Kimi Raikkonen’s qualifying problems

Posted on | Author Keith Collantine

Kimi Raikkonen has spoken about his problems in qualifying
Kimi Raikkonen has spoken about his problems in qualifying

Kimi Raikkonen has qualified sixth for the last two Grands Prix – not a disaster by any means but it’s clearly causing problems for his championship ambitions.

At both the Hockenheimring and Hungaroring he found himself stuck behind slower traffic which compromised his race performance.

What’s Raikkonen’s problem and what can Ferrari do about it?

Although Massa had a couple of problems of his own in qualifying (sixth in Canada, ninth in Britain), Raikkonen’s two sixth places in the last two races are a cause of concern at Ferrari (see chart).

Here’s how Raikkonen analysed his problems after the Hungarian Grand Prix:

Every time something strange happened and we didn’t manage to find the best possible set up for the car. We tried to find a good compromise, but it didn’t help. We’ve got to solve that problem now for the upcoming race at Valencia.

The qualifying was the decisive moment also at Budapest, in a negative way. In my second try in Q3 I couldn’t keep the car on the track: that was my fault.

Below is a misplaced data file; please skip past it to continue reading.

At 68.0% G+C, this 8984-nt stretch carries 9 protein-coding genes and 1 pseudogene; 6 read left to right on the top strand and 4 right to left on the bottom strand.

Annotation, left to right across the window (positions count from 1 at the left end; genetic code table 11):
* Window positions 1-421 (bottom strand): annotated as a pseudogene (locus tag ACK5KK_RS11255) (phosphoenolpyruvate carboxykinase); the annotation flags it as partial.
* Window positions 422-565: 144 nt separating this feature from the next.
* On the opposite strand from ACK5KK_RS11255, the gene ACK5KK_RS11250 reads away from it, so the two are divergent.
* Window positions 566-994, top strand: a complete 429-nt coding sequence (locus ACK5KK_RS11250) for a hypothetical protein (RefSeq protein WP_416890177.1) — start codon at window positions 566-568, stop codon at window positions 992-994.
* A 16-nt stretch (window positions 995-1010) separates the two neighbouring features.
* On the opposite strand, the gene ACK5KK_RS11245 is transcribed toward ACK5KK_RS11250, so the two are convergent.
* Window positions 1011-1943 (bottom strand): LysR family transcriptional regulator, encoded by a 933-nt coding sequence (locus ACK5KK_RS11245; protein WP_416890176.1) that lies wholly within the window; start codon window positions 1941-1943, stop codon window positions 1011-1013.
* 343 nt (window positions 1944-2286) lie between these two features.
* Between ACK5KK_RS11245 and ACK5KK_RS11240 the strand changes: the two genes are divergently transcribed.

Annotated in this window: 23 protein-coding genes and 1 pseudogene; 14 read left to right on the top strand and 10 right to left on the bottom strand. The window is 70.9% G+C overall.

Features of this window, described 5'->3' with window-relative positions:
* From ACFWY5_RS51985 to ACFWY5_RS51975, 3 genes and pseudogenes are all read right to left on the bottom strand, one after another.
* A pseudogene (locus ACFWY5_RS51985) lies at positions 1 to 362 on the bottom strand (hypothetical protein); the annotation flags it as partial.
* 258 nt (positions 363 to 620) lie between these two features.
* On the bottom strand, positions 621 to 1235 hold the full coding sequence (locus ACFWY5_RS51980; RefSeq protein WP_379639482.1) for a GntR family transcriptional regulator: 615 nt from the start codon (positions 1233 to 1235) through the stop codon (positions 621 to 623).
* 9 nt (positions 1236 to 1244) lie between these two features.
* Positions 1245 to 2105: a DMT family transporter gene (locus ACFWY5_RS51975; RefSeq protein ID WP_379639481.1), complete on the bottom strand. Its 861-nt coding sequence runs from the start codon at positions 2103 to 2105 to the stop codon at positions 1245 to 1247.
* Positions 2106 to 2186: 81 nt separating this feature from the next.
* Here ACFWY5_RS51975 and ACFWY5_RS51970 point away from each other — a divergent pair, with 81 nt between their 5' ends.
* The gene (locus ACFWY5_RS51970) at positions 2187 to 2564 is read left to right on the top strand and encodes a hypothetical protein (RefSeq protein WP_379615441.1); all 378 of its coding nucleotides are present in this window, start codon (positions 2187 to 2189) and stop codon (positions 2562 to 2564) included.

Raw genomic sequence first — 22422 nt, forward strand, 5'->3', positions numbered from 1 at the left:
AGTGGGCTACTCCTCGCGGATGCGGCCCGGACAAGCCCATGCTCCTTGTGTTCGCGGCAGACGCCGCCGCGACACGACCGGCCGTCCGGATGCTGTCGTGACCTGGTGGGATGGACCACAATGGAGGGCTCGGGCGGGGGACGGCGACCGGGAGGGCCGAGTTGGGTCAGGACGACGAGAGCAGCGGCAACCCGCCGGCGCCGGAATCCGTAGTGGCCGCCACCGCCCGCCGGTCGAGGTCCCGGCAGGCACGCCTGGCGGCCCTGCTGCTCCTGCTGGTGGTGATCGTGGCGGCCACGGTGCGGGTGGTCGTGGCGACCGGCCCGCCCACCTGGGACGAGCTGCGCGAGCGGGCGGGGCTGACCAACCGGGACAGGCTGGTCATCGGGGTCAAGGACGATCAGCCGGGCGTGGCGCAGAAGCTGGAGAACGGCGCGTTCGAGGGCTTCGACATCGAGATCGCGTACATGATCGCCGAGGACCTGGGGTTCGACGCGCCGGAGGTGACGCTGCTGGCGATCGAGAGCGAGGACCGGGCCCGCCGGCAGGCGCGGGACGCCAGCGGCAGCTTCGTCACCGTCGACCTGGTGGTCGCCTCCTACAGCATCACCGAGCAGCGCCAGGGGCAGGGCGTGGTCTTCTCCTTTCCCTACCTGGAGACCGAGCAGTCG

You can’t pretend to win the title if you’re always starting from the sixth position. You can even drive one second faster per lap than the one ahead of you, but if you start from behind you can’t use the pace you’ve got.

Could it be that Raikkonen is carrying too much fuel into qualifying and finding himself behind slower cars as a result? In the last two races he’s been among the heaviest:

German Grand Prix grid top eight

Position Driver Lap time First pit stop
1 Lewis Hamilton 1’15.666 18
2 Felipe Massa 1’15.869 20
3 Heikki Kovalainen 1’16.143 21
4 Jarno Trulli 1’16.191 19
5 Fernando Alonso 1’16.385 19
6 Kimi Raikkonen 1’16.389 22
7 Robert Kubica 1’16.521 18
8 Mark Webber 1’17.014 23

Hungarian Grand Prix grid top eight

Position Driver Lap time First pit stop
1 Lewis Hamilton 1’20.899 19
2 Heikki Kovalainen 1’21.140 21
3 Felipe Massa 1’21.191 18
4 Robert Kubica 1’21.281 18
5 Timo Glock 1’21.326 20
6 Kimi Raikkonen 1’21.516 22
7 Fernando Alonso 1’21.698 22
8 Mark Webber 1’21.732 18

Even if it’s not the cause of his problem perhaps a short-term fix could be to reduce the amount of fuel he takes into qualifying.

Assuming it means he is then able to out-qualifying the likes of Alonso, Trulli, Glock and Kubica they probably wouldn’t be able to cause him any problems in the race because his race lap times are excellent – he’s set the fastest lap in seven of the last eight rounds.

Perhaps Ferrari have underestimated how much Renault and Toyota have developed and are trying to take more fuel into qualifying than they can comfortably out-qualify the midfield cars with. With Raikkonen being the heaviest car in qualifying in the last two races it has affected him and not Massa. Therefore, could Ferrari swap their approach of the last two races and put Raikkonen on the lighter load at Valencia?

What else could it be? It doesn’t seem to be tyre related – different compounds were used at the Hungaroring compared to the Hockenheimring.

Whatever Raikkonen’s problem is, it doesn’t seem to be affecting Massa. Although Raikkonen has had some misfortune this year he knows that had it not been for Massa’s engine failure in Hungary Massa would be nine points ahead of him in the championship now.